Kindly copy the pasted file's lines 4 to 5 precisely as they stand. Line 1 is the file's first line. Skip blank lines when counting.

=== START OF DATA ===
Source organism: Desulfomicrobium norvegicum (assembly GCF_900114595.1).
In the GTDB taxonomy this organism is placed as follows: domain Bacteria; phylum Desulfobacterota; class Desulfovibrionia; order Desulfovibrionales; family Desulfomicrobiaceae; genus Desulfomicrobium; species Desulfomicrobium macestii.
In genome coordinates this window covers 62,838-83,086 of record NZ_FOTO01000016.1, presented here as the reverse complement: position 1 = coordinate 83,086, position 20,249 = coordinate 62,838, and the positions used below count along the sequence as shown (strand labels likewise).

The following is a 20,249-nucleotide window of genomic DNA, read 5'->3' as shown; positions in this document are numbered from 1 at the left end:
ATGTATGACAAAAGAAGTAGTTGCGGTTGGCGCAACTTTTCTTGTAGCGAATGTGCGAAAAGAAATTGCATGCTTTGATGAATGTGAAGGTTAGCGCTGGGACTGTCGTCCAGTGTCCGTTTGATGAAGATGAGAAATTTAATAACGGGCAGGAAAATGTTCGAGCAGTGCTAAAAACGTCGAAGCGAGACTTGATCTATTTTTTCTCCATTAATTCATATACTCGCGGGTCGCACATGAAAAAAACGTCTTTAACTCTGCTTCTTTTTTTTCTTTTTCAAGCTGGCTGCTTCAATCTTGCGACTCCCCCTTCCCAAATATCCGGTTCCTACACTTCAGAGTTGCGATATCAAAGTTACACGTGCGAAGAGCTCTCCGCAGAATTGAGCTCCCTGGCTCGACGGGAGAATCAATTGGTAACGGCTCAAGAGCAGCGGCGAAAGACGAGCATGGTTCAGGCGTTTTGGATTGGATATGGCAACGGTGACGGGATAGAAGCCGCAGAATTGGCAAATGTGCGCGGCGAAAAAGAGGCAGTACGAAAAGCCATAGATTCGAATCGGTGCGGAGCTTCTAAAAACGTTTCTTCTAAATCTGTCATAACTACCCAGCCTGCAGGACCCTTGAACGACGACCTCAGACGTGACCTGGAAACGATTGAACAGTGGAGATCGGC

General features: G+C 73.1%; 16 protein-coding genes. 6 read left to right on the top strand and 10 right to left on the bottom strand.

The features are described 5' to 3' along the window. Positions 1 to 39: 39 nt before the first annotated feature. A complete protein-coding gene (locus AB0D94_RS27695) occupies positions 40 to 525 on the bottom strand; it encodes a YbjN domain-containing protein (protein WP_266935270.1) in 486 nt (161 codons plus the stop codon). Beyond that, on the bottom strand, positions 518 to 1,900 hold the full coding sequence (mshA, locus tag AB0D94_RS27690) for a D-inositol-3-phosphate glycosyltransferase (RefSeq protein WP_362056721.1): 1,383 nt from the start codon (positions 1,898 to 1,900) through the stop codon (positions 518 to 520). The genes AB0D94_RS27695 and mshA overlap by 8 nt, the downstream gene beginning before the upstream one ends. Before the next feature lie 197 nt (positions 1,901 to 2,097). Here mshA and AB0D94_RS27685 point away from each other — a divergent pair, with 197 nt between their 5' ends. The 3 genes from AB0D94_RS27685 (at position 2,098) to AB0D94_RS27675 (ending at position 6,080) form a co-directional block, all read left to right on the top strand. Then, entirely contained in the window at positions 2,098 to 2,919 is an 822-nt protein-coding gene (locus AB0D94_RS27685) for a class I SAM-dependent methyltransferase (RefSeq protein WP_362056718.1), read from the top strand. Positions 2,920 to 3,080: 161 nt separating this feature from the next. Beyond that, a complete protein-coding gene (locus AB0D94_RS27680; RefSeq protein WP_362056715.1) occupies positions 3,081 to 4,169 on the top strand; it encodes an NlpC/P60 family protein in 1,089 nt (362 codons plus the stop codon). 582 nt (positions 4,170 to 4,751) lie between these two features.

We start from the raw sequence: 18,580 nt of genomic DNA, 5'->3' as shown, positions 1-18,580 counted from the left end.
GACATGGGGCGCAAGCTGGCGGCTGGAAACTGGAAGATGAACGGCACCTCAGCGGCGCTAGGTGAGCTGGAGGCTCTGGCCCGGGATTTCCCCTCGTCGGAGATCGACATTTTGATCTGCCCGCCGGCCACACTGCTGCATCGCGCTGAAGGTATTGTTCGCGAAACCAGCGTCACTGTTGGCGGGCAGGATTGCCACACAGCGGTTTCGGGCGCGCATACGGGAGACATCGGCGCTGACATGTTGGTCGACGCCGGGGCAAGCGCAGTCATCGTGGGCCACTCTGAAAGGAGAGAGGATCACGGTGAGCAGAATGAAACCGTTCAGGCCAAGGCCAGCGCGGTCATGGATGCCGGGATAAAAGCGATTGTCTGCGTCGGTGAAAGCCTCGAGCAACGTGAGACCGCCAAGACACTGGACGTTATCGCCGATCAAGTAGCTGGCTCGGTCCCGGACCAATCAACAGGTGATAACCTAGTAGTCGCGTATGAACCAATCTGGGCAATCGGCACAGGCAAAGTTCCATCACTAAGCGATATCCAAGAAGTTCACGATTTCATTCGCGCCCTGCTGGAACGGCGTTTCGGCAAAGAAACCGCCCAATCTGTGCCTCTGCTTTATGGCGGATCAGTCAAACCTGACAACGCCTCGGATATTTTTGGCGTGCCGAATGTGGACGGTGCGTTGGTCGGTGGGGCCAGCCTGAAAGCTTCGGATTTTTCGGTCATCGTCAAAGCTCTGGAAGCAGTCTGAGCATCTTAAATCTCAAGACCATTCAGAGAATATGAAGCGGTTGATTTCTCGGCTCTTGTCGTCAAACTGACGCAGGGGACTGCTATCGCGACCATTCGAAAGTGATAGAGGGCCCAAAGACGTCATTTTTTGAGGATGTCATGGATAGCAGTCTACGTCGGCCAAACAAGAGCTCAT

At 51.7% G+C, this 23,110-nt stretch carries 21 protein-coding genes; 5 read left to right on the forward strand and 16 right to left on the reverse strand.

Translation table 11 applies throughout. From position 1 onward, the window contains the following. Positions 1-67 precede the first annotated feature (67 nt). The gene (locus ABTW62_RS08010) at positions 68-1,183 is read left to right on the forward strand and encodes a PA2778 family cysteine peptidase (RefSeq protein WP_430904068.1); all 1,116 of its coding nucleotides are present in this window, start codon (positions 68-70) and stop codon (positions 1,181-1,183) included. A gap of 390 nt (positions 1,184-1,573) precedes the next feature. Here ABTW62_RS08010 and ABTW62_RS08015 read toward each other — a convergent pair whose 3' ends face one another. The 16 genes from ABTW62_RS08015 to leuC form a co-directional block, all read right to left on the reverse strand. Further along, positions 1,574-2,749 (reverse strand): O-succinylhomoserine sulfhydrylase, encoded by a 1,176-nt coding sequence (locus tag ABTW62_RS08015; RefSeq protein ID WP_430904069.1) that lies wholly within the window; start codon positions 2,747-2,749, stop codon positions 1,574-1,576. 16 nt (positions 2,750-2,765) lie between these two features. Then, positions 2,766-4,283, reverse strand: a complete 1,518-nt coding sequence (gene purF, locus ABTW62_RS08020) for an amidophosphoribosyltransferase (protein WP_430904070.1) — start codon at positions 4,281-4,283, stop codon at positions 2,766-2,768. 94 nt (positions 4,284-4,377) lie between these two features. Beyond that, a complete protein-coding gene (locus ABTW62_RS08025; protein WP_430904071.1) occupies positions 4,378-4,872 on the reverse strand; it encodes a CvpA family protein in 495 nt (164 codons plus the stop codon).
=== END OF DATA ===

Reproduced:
The following is a 20,249-nucleotide window of genomic DNA, read 5'->3' as shown; positions in this document are numbered from 1 at the left end:
ATGTATGACAAAAGAAGTAGTTGCGGTTGGCGCAACTTTTCTTGTAGCGAATGTGCGAAAAGAAATTGCATGCTTTGATGAATGTGAAGGTTAGCGCTGGGACTGTCGTCCAGTGTCCGTTTGATGAAGATGAGAAATTTAATAACGGGCAGGAAAATGTTCGAGCAGTGCTAAAAACGTCGAAGCGAGACTTGATCTATTTTTTCTCCATTAATTCATATACTCGCGGGTCGCACATGAAAAAAACGTCTTTAACTCTGCTTCTTTTTTTTCTTTTTCAAGCTGGCTGCTTCAATCTTGCGACTCCCCCTTCCCAAATATCCGGTTCCTACACTTCAGAGTTGCGATATCAAAGTTACACGTGCGAAGAGCTCTCCGCAGAATTGAGCTCCCTGGCTCGACGGGAGAATCAATTGGTAACGGCTCAAGAGCAGCGGCGAAAGACGAGCATGGTTCAGGCGTTTTGGATTGGATATGGCAACGGTGACGGGATAGAAGCCGCAGAATTGGCAAATGTGCGCGGCGAAAAAGAGGCAGTACGAAAAGCCATAGATTCGAATCGGTGCGGAGCTTCTAAAAACGTTTCTTCTAAATCTGTCATAACTACCCAGCCTGCAGGACCCTTGAACGACGACCTCAGACGTGACCTGGAAACGATTGAACAGTGGAGATCGGC